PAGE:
Lawsuit filed against Govt. over land law

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The legal challenge is being brought by the Samoa Solidarity International Group Global (S.I.G.G.), which yesterday filed a lawsuit against the Government.

The legal challenge is being brought by the Samoa Solidarity International Group Global (S.I.G.G.), which yesterday filed a lawsuit against the Government. (Photo: Misiona Simo/Samoa Observer)

Prime Minister Tuilaepa Sa’ilele Malielegaoi’s administration will be challenged in Court over the “legality” and the “constitutionality” of the Land Titles Registration Act (L.T.R.A) 2008.

The legal challenge is being brought by the Samoa Solidarity International Group Global (S.I.G.G.), which yesterday filed a lawsuit against the Government.

The Group has appointed Josefina Fuimaono-Sapolu as their lead Lawyer. 

Ms. Fuimaono-Sapolu filed the Statement of Claim and Motion for a Declaratory Order yesterday, 17 August 2018.

The lawsuit was formerly later in a statement issued by S.S.I.G.

“The Samoa Solidarity International Group Global has through its local branch of S.S.I.G Global Samoa, Inc. hired the Sapolu Law Firm to file its lawsuit challenging the constitutionality of sections of the L.T.R.A. 2008 law which allows the registration of customary land leases and which when passed required the registration of all customary lands of Samoa in violation of Articles 102 and 109 of the Samoa Constitution, among others,” the statement reads.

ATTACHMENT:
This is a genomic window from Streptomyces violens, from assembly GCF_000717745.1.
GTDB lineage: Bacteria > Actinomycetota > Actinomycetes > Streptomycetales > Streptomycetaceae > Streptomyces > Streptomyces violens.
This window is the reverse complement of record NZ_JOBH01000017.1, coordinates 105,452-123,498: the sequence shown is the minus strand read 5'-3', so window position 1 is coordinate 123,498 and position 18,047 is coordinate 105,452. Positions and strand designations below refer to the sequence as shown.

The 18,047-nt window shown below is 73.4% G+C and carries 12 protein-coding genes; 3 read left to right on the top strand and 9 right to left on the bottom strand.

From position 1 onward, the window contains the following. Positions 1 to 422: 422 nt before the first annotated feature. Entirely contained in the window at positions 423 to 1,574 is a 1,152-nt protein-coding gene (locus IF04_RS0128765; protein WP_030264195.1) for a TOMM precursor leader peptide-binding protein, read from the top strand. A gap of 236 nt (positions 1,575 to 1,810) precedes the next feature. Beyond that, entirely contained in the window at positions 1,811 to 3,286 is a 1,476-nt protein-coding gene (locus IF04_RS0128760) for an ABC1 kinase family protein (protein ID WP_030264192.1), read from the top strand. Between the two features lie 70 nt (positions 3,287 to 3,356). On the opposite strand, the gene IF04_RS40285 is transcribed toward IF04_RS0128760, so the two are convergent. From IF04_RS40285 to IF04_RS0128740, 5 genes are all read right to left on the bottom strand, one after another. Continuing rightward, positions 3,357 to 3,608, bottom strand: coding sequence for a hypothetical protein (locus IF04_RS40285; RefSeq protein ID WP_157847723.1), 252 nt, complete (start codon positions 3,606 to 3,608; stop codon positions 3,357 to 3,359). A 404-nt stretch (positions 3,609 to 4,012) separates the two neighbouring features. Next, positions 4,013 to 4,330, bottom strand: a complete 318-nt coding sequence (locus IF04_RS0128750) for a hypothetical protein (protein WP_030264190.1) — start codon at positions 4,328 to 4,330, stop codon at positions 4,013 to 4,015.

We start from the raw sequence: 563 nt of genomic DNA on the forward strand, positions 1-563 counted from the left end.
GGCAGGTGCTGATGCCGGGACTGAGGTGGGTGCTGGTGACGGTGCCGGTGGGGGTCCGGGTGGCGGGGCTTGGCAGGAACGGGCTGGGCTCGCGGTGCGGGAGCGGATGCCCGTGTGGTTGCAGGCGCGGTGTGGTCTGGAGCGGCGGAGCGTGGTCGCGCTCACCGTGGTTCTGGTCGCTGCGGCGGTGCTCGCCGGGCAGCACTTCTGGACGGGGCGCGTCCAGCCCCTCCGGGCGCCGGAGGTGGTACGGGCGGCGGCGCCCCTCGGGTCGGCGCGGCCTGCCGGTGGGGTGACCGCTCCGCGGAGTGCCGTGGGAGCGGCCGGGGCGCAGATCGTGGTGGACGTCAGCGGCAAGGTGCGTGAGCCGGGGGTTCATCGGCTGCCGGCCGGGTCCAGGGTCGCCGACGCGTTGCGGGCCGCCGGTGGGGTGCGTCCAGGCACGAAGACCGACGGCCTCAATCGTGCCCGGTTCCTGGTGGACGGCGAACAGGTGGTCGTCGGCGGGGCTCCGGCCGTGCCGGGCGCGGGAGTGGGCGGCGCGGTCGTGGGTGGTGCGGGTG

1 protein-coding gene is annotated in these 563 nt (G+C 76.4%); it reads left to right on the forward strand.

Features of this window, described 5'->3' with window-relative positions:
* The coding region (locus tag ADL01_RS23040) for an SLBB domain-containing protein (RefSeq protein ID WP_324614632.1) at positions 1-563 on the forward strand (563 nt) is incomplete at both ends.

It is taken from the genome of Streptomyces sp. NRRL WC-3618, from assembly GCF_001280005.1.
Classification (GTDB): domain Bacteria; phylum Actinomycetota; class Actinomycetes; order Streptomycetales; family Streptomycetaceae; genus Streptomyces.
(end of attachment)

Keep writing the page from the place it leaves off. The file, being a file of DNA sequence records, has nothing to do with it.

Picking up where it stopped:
The Article 102 in question reads:

“No alienation of customary land – It shall not be lawful or competent for any person to make any alienation or disposition of customary land or of any interest in customary land, whether by way of sale, mortgage or otherwise howsoever, nor shall customary land or any interest therein be capable of being taken in execution or be assets for the payment of the debts of any person on his decease or insolvency:

Unasa and Josefina Fuimaono-Sapolu.
Unasa and Josefina Fuimaono-Sapolu.

Provided that an Act of Parliament may authorise –

(a) The granting of a lease or licence of any customary land or of any interest therein;

 (b) The taking of any customary land or any interest therein for public purposes.”

S.S.I.G, along with other critics of the law, believe this clause of the law carries the potential to alienate customary land.

“Samoa has long endured this violation of it’s Constitution under a false representation that this law did not violate the Constitution which prohibited alienation of customary land,” the statement from S.S.I.G. reads. 

“The Government of Samoa has perpetrated this falsehood intentionally and deliberately with prior knowledge that such a law would in fact result in the unlawful transfer of customary land ownership from the extended family to a minority of the family members without the consent and proper compensation of the members of the family, who as a result of this unconstitutional law have been unduly and arbitrarily deprived of their ownership rights which registration of customary land causes.”

It was not possible to immediately get a comment from the Office of the Attorney General last night.

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